14 September 2008

Back out birding...

Yesterday, after a three-week break, I finally picked up my binoculars again and went birding. I’ve not bothered to check the exact distance but I guess I was just a little outside my “10-Mile zone” - I was in Filey, North Yorkshire with the Derby RSPB Group.

The day started off a lot better than the weather forecast had predicted with plenty of sunshine, very little in the way of cloud and only a light breeze. I had been expecting rain so I was more than happy as we headed north. A stop at the motorway services en route lifted the spirits just a little more... or at least the bacon sandwich did!

The coach pulled into Filey Country Park at just before 11:00AM and, as usual, everyone set off in their quest to locate the birds. Lynda and I chose to head for the area know as “Top Scrub” which is basically a long thin line of small trees and brambles. It was also very, very muddy yesterday! The slip sliding in the mud was worth it as we were rewarded with great views of three Whinchat and also a Spotted Flycatcher. The flycatcher was my first of the year so it was good to see - pity it wasn’t about 90 miles closer to home though.

From Top Scrub we headed to the coastal path and a spot of sea-watching. On the way we came across a couple more Whinchat, numerous Linnet, Goldfinch, and a single Coal Tit. By now the wind has started to pick up just a little and it was also coming in off the sea - just what we needed, an easterly wind to bring any passage seabirds closer to land.

Views of the cliffs at Filey.

Once at the cliff tops it quickly become clear that there was a large movement of Gannets heading south. There were groups of six or eight or more passing every couple of minutes or so, often quite close in. Sandwich Terns were also heading south but in much smaller numbers. Overhead, a number of Swallows flew back and forth as they contemplated the long journey ahead of them this autumn.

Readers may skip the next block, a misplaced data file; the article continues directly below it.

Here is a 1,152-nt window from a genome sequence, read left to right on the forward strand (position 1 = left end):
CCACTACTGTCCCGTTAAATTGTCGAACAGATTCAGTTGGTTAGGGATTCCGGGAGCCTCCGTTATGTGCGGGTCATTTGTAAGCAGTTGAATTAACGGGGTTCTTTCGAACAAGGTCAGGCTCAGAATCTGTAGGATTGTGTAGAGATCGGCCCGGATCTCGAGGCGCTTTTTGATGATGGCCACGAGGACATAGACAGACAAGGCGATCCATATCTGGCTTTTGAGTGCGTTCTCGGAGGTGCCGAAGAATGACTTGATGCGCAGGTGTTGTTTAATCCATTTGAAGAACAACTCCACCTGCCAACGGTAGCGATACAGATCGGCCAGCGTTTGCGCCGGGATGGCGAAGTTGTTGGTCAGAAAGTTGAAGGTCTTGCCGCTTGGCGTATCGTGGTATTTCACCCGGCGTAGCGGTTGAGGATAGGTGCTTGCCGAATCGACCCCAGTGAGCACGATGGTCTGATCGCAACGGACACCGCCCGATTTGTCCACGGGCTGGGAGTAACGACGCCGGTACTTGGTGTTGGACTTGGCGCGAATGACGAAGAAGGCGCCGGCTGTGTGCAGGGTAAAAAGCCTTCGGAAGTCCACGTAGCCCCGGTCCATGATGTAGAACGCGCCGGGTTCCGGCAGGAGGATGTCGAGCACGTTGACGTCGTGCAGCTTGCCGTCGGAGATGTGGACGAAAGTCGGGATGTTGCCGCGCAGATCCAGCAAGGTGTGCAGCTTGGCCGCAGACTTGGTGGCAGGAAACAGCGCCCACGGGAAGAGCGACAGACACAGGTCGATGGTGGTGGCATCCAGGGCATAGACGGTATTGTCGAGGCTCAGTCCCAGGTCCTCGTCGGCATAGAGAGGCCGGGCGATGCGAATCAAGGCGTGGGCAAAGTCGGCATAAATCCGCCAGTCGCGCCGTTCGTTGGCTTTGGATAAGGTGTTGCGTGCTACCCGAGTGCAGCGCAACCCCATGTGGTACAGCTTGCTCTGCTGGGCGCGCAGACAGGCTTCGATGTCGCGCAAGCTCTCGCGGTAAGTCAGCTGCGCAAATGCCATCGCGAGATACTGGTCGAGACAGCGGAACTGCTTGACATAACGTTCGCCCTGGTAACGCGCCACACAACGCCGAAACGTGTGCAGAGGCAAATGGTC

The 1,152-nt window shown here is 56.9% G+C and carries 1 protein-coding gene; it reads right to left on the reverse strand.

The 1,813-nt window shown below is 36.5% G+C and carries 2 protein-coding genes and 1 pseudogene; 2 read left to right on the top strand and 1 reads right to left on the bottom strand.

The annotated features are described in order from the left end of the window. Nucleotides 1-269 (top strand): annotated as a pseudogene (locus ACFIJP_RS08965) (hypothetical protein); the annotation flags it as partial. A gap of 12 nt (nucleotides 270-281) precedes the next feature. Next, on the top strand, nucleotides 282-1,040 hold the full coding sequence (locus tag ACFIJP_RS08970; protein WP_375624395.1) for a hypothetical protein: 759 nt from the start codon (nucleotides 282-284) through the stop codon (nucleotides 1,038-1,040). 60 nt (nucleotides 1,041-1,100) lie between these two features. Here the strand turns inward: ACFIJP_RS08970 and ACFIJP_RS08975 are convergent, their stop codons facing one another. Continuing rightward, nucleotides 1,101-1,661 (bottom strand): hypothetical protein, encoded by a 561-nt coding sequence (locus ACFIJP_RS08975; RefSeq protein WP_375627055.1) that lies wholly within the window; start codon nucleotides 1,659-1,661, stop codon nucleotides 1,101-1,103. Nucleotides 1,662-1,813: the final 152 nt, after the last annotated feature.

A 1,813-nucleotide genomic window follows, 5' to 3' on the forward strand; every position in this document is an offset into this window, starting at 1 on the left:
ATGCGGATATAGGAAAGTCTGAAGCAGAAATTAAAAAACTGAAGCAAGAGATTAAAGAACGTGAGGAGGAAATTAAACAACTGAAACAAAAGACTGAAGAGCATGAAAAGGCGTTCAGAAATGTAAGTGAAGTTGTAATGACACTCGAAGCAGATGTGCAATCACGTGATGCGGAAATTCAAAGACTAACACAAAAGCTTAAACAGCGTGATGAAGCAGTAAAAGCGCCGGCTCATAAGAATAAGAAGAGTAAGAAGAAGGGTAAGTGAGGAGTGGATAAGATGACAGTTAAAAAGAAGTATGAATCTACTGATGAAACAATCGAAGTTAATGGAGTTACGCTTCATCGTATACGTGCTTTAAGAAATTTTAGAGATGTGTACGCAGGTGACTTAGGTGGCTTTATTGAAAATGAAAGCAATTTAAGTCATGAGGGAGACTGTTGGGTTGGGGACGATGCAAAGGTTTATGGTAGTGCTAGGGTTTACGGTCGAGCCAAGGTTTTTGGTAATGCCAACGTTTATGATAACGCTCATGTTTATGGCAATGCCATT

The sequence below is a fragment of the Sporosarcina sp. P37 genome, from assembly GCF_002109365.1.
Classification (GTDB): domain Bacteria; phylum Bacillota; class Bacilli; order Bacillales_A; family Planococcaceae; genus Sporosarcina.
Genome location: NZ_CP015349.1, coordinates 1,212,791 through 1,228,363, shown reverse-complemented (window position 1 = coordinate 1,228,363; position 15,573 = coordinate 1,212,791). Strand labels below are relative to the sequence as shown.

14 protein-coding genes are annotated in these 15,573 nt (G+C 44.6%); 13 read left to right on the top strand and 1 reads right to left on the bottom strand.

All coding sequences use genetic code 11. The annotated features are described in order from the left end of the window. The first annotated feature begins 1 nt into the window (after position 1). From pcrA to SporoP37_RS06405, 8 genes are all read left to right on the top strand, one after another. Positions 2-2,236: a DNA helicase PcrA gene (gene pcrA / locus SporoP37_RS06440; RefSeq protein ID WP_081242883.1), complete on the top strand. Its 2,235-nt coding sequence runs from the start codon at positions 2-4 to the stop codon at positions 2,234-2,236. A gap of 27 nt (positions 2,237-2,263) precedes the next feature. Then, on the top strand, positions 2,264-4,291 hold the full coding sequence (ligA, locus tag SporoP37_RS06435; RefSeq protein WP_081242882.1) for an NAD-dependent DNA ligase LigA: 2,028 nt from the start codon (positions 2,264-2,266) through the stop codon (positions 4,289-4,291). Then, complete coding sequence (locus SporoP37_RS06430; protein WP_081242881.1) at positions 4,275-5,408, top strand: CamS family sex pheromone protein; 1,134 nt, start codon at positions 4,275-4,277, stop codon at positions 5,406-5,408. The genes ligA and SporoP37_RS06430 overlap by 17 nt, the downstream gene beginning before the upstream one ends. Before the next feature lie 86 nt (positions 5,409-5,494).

After spending a short time looking out over the cliffs Lynda and I took the coastal path towards Filey Brigg, the main area for sea-watching. The walk to the Brigg provided us with views of Great Black-backed Gull, Herring Gull, Cormorant, Oystercatcher and Fulmar. A single Wheatear was flying around no doubt eager to be heading to warmer parts of the world. As we approached the Brigg we were alerted to what was possibly the most unexpected sighting of the day, a Pied Flycatcher.

Pied Flycatcher.

A Pied Fly at Filey, in September, isn’t all that unusual but seeing one feeding out in the open, some distance from any trees, on the coast path was a little different! The bird was more than happy to continue feeding as we stood and watched.

Once at the Brigg the sea-watching started in earnest. The wind had picked up some more and the birds were stating to show; Common Scoter, Common Gull, Black-headed Gull, Kittiwake, Teal and Wigeon were all passing in good numbers whilst out on the Brigg itself Redshank, Turnstone and Dunlin were roosting. Out in Filey Bay we located a couple of Guillemot and a single Shag lingered just off the end of the Brigg.

Filey Brigg - in the sun.

By early afternoon the wind had increased but unfortunately it also brought with it a rather heavy sea mist. At first the mist meant we lost view of any distant birds, later it meant the vision was down to less than 200 feet! This was not what we needed! Lynda and I stuck it out for around an hour and did manage to see both Arctic Skua and Great Skua before finally admitting defeat and heading back inland a little.

The mist rolls in!

Back in the Country Park things weren’t much better and the last couple of hours of the day were more of a gentle stroll around the area than serious birding. We did manage to find a male Eider Duck in Filey Bay, when the mist lifted for a moment, and also came across numerous Speckled Wood butterflies in a sheltered area of brambles. As we walked back to the coach a quick check of a hedgerow by the car park turned up probably the most colourful bird of the day, a stunning male Redstart. Again, this was another year tick for me and again I would much rather have seen it closer to home!

Speckled Wood.

By the end of the day we had recorded a total of 43 species. It wasn’t my best ever day-list by a long way but it was still an enjoyable day out and it didn’t rain!

1 comment:

  1. Nic (Birdnerdblog)15 September, 2008 20:24

    Beautiful photos of the Pied Fly and the Speckled Wood!! Sounds like you had a good day out!